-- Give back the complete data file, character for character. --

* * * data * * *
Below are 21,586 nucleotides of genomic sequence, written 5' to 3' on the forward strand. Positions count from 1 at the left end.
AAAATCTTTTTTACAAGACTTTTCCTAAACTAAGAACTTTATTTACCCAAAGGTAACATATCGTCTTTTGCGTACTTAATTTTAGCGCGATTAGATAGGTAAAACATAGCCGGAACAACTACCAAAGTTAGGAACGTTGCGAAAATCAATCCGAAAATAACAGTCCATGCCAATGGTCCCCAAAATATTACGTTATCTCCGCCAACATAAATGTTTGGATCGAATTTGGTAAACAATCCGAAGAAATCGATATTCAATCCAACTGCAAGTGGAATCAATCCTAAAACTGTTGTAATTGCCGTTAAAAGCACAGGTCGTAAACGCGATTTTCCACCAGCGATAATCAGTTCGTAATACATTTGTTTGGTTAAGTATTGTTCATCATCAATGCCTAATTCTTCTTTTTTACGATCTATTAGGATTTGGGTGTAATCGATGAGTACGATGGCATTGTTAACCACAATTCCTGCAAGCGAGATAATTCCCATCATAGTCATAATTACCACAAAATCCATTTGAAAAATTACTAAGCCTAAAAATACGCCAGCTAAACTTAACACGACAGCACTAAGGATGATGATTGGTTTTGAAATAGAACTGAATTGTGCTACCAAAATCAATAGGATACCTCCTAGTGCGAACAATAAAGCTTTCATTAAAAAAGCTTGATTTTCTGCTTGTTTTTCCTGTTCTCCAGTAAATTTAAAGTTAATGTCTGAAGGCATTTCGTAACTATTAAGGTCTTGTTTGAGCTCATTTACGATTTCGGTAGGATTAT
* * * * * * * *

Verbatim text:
Below are 21,586 nucleotides of genomic sequence, written 5' to 3' on the forward strand. Positions count from 1 at the left end.
AAAATCTTTTTTACAAGACTTTTCCTAAACTAAGAACTTTATTTACCCAAAGGTAACATATCGTCTTTTGCGTACTTAATTTTAGCGCGATTAGATAGGTAAAACATAGCCGGAACAACTACCAAAGTTAGGAACGTTGCGAAAATCAATCCGAAAATAACAGTCCATGCCAATGGTCCCCAAAATATTACGTTATCTCCGCCAACATAAATGTTTGGATCGAATTTGGTAAACAATCCGAAGAAATCGATATTCAATCCAACTGCAAGTGGAATCAATCCTAAAACTGTTGTAATTGCCGTTAAAAGCACAGGTCGTAAACGCGATTTTCCACCAGCGATAATCAGTTCGTAATACATTTGTTTGGTTAAGTATTGTTCATCATCAATGCCTAATTCTTCTTTTTTACGATCTATTAGGATTTGGGTGTAATCGATGAGTACGATGGCATTGTTAACCACAATTCCTGCAAGCGAGATAATTCCCATCATAGTCATAATTACCACAAAATCCATTTGAAAAATTACTAAGCCTAAAAATACGCCAGCTAAACTTAACACGACAGCACTAAGGATGATGATTGGTTTTGAAATAGAACTGAATTGTGCTACCAAAATCAATAGGATACCTCCTAGTGCGAACAATAAAGCTTTCATTAAAAAAGCTTGATTTTCTGCTTGTTTTTCCTGTTCTCCAGTAAATTTAAAGTTAATGTCTGAAGGCATTTCGTAACTATTAAGGTCTTGTTTGAGCTCATTTACGATTTCGGTAGGATTAT